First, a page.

Only in few instances is there a requirement for accreditation or a license for establishments preparing stem-cell containing product. If introduced, usually there is only a semi-formal procedure for BMT units, involving professional peer review processes. Despite this, many countries have a governmental body involved in the setting of standards or guidelines for BMT (see table 4).

    SECTION 5

    Histocompatibility laboratory data analysis.

    Organisation of histocompatibility laboratories appears to be at a more uniform level throughout the responding member countries. No specific problematic issues were identified. The existence of long established, well organised international workshops on histocompatibility, the availability of an international quality assurance scheme, and the eurotransplant exercises have all assisted in the development of a standard model for a histocompatibility service and facilitated the introduction of new techniques.

    Histocompatibility testing does not appear to represent an obstacle to the free exchange of haemopoietic progenitor cells containing material, rather it can be seen as a model for other disciplines.

    SECTION 6

    Bone marrow donor registries

    Structure of registries

    Information on bone marrow donor registries was obtained from 20 countries. A total of 45 registries exist in 18 different countries, fifteen countries had a ‘hub’ registry. The total number of donors was in 1994 1.138.800.

    In 9 countries the registry was located in a TMU/blood centre or hospital blood bank, in 3 countries a bone marrow transplant unit was involved, in one country the registry was run by clinical immunology unit and in 4 countries it was run totally by other organisations. From 2 countries no information was available.

    All registries required the donors to give written consent. The criteria for acceptance were the same as for blood donors except the age. In most registries the upper age limit for marrow donation was 55 years but in some registries it was 50 years. Although for inclusion on a registry it is appropriate to use the same criteria for bone marrow as for blood donors, the requirements at the time of marrow donation are more stringent. The number of blood donors among the registered bone marrow donors varied. In Denmark and Poland all registrants were blood donors, in Hungary, Ireland, the Netherlands, and Switzerland 90-95% were blood donors. Half of the donors were also blood donors in Czech republic, Finland, Italy and Sweden whereas only 10-15% were blood donors in Germany and Portugal. From UK, Spain, Slovakia, France and Belgium this information was not obtained.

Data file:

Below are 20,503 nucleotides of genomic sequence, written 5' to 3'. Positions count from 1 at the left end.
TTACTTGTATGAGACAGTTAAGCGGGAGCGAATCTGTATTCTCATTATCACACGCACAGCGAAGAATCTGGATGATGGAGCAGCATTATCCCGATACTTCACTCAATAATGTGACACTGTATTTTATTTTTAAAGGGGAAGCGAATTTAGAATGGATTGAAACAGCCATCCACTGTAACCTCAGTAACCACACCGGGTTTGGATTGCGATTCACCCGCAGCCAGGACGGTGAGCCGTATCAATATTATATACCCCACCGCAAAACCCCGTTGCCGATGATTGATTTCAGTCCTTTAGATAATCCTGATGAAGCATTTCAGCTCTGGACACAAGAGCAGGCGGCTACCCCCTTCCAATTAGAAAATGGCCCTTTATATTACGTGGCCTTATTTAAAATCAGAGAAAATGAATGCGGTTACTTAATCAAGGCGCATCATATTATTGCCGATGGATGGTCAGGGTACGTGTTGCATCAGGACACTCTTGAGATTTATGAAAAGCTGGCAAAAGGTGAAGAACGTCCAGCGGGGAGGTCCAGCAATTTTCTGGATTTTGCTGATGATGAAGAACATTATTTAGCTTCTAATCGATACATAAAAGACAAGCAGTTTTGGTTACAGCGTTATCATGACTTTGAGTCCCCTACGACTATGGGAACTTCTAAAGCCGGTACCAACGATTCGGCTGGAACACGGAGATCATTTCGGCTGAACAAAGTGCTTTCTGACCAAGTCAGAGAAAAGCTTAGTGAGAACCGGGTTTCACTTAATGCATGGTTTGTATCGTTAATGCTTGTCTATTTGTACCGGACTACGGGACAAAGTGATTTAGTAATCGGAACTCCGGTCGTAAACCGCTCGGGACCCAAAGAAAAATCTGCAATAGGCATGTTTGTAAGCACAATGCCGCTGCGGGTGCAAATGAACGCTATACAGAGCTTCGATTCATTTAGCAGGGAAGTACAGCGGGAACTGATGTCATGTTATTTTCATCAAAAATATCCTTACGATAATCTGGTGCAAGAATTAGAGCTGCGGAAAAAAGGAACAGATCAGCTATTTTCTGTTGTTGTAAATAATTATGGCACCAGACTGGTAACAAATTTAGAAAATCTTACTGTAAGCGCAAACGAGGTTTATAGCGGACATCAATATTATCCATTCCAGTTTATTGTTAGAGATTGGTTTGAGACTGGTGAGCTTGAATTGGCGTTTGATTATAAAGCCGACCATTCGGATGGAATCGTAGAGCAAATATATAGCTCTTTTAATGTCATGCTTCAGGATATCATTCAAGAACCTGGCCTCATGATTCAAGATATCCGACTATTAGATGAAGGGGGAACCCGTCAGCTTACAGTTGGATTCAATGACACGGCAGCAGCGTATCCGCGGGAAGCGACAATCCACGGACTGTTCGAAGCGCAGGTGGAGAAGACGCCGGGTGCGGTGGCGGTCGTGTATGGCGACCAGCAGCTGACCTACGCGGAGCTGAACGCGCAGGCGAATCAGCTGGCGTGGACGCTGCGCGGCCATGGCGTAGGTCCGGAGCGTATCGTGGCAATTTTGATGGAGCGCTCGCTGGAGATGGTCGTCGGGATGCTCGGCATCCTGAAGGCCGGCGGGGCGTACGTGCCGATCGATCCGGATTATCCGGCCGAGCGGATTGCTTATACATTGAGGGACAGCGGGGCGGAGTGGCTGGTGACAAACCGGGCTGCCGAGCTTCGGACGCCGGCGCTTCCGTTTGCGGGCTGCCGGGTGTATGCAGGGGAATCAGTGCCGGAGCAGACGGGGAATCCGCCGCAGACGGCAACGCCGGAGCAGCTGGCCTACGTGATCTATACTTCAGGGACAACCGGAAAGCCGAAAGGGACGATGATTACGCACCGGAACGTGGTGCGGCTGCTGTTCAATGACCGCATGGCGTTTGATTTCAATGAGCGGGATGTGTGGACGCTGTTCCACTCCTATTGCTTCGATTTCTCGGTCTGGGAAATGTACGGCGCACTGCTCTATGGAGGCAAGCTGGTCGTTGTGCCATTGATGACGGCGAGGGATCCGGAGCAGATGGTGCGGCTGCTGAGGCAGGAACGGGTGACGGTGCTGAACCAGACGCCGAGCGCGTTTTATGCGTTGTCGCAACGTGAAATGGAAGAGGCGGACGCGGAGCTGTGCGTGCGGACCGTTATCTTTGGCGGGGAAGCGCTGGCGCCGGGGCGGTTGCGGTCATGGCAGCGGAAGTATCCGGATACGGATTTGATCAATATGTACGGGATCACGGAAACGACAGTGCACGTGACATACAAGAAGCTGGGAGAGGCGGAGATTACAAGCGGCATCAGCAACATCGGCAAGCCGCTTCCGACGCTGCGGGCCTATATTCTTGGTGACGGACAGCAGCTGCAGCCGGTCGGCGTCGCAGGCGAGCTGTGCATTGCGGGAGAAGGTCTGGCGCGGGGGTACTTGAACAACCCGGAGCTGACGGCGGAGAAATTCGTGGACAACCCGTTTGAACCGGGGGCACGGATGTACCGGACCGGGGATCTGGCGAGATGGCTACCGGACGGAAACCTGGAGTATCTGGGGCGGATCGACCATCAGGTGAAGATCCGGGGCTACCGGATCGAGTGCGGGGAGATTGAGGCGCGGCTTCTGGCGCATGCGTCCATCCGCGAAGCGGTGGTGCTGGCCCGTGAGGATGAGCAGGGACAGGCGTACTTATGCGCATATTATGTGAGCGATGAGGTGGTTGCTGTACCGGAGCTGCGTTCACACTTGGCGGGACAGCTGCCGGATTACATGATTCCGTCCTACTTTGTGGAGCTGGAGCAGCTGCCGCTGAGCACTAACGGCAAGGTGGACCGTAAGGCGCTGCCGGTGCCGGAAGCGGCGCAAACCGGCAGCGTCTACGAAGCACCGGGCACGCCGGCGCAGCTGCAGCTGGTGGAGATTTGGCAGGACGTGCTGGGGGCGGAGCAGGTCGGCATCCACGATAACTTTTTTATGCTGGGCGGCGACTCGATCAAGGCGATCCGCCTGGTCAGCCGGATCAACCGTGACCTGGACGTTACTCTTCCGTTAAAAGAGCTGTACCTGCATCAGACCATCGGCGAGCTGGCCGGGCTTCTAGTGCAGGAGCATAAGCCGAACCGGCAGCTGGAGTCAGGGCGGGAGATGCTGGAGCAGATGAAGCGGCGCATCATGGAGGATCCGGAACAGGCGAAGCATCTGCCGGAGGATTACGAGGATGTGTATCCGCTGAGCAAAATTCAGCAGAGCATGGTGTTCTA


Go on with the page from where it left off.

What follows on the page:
Activity of registries
    Altogether 838 bone marrow donations took place from these registries in 1994. Of these donations 41% (341) was sent out to another country while at the same time 23% (197) were received from another country. This means that 144 (17%) of bone marrow donations were exported outside Europe. The UK donates abroad 31% (132) of its harvested unrelated bone marrows. If the UK is excluded, the rest of the countries donate an average of 10% of their harvested bone marrows to another country, France, Germany and the Netherlands being the most active exporters. All but 2 countries received bone marrow from another country, eight countries imported more than they exported.

    The efficiency of a register may be taken to be the number of donations per 10.000 donors per year. In six countries the usage was more than 10 / 10.000 when in all other countries it varied ranging 0.5-8 per 10.000 donors. Three registries were still so small in number that they have not yet been used at all.

    The efficiency did not correlate to the pool size, nor did it correlate to the actual number of blood samples taken for further compatibility studies. Of such blood samples, 10% led to identification of a suitable donor in ‘efficient’ registries when only 4% of blood samples led to a donor in other registries. The activity correlated best to the number (proportion) of DR typed donors in the registry. In efficient registries an average of 80% of the donors were DR typed when in the rest of the registries only 29% were DR typed (see figure 1). Despite this, the data suggest that efficiency increases dramatically when as few as 20 % of donors are of known DR type.

    Summary

    Registries of unrelated bone marrow donors now cover nearly the whole of Europe. These registries seem to be actively growing. Every registry is collaborating in principle at the national and international level, and also with registries outside Europe.

    Half of the registries are run by the blood banks or TMU/blood centres but the organisation involved seems not to have any effect on the level of activity or efficiency of the register.